Plaintiffs asserted a claim against defendant for the water damage, which was rejected. In declining, defendant cited a provision of its "all risk" policy with plaintiffs which excluded coverage for "freezing of a plumbing . . . system or of a household appliance, or by discharge, leakage or overflow from within the system or appliance caused by freezing." The provision continues as follows:
This exclusion applies only while the dwelling is vacant, unoccupied or being constructed, unless you have used reasonable care to:
(1) Maintain heat in the building; or
(2) Shut off the water supply and drain system and appliances of water.
It was undisputed that the building was vacant and that no heat was maintained. However, while reasonable efforts were made to "shut off the water supply," no effort was taken to "drain the system of water."
In his deposition, Steven Kaye conceded that he had never read the policy and was unaware of the need to drain the system of water. Nevertheless, plaintiffs took the position that they acted reasonably in requesting United to shut off the water, believing that United would take care of all "water issues." Plaintiffs' position was that whether they acted reasonably under the circumstances was a jury question, not an issue to be resolved by summary judgment. In granting summary judgment, Judge Moses said, in pertinent part:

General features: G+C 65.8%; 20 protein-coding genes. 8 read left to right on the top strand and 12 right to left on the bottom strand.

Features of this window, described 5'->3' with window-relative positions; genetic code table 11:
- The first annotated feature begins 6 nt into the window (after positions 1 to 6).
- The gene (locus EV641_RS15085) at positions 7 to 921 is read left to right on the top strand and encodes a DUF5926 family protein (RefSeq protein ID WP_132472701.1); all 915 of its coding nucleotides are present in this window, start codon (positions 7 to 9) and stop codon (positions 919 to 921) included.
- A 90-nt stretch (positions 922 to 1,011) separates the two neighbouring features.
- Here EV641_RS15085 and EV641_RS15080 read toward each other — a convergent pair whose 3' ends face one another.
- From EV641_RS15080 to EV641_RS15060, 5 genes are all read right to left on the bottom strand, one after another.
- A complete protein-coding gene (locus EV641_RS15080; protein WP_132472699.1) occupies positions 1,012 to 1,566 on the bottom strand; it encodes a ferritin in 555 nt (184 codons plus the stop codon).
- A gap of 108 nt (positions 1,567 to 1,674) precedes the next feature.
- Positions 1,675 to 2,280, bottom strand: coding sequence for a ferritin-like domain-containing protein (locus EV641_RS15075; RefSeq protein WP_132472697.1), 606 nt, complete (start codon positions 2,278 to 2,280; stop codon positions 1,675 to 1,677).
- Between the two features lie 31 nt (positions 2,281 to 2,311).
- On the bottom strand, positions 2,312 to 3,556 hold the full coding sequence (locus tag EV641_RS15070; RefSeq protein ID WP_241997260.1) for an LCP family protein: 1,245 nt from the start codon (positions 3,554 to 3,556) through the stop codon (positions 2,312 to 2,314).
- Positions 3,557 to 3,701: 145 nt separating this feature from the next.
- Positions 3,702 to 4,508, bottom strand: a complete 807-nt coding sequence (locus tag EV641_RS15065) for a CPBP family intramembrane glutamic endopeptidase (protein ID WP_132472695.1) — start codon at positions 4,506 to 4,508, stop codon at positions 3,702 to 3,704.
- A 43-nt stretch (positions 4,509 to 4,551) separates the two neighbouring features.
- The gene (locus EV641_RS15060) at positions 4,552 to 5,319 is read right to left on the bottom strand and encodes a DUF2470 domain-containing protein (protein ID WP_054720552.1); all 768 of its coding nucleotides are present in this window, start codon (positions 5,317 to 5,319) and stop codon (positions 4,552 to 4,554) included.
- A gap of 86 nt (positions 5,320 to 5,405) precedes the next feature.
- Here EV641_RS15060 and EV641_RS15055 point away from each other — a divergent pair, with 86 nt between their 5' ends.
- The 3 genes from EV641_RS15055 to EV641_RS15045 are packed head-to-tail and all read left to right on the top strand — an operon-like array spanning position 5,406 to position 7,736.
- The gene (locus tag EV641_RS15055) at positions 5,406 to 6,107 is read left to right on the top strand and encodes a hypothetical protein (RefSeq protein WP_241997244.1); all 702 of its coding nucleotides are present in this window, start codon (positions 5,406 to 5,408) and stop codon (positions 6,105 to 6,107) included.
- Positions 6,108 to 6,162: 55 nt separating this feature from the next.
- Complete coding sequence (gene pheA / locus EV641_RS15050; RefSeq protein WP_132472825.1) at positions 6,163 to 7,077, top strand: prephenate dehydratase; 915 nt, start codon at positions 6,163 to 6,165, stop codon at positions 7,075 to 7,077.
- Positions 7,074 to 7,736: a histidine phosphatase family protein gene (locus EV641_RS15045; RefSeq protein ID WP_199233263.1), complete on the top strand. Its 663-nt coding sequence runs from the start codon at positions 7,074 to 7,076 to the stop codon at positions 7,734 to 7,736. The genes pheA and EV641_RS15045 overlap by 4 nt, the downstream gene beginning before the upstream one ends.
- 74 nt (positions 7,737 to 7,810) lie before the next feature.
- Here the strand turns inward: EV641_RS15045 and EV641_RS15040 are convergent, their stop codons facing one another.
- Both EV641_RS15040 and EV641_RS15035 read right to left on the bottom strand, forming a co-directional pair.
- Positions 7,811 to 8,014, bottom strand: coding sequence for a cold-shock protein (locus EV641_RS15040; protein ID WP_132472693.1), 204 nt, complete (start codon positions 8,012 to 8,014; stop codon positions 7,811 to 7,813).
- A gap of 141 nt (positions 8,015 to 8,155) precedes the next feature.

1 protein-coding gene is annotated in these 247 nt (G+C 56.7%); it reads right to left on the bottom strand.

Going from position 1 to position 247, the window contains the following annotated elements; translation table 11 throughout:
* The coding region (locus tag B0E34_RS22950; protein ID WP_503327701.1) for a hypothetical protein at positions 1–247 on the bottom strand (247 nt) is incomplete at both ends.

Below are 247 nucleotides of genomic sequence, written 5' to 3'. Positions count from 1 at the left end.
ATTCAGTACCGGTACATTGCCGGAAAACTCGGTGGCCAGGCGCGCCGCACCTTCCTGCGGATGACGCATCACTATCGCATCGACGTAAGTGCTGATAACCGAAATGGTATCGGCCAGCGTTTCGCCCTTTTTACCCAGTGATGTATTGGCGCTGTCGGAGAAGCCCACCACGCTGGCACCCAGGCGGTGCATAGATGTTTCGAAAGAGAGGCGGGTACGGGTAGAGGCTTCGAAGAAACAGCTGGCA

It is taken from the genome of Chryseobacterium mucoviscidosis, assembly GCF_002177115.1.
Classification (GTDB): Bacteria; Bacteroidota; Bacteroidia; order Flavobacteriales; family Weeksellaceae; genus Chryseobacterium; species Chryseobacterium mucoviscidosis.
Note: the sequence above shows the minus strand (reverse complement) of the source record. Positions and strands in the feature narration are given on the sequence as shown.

Plaintiff argues that it's a jury question as to whether they used reasonable care, we've all been using the phrase reasonable steps, but the policy says reasonable care, to winterize the home, because they contacted United Water and informed United Water that the heat would be turned off. Plaintiff also relies on J.M.B. ENTERPRISES [v. Atl. Emp. Ins., 228 N.J. Super. 610 (App. Div. 1988)] although I don't understand why, in J.M.B. ENTERPRISES, where the Court said that directing another person to do the winterizing work, even if the person ends up not doing it, could be reasonable for getting out of the exclusion, but if you look at the facts in J.M.B., they are so inapposite to the facts here as not to be controlling.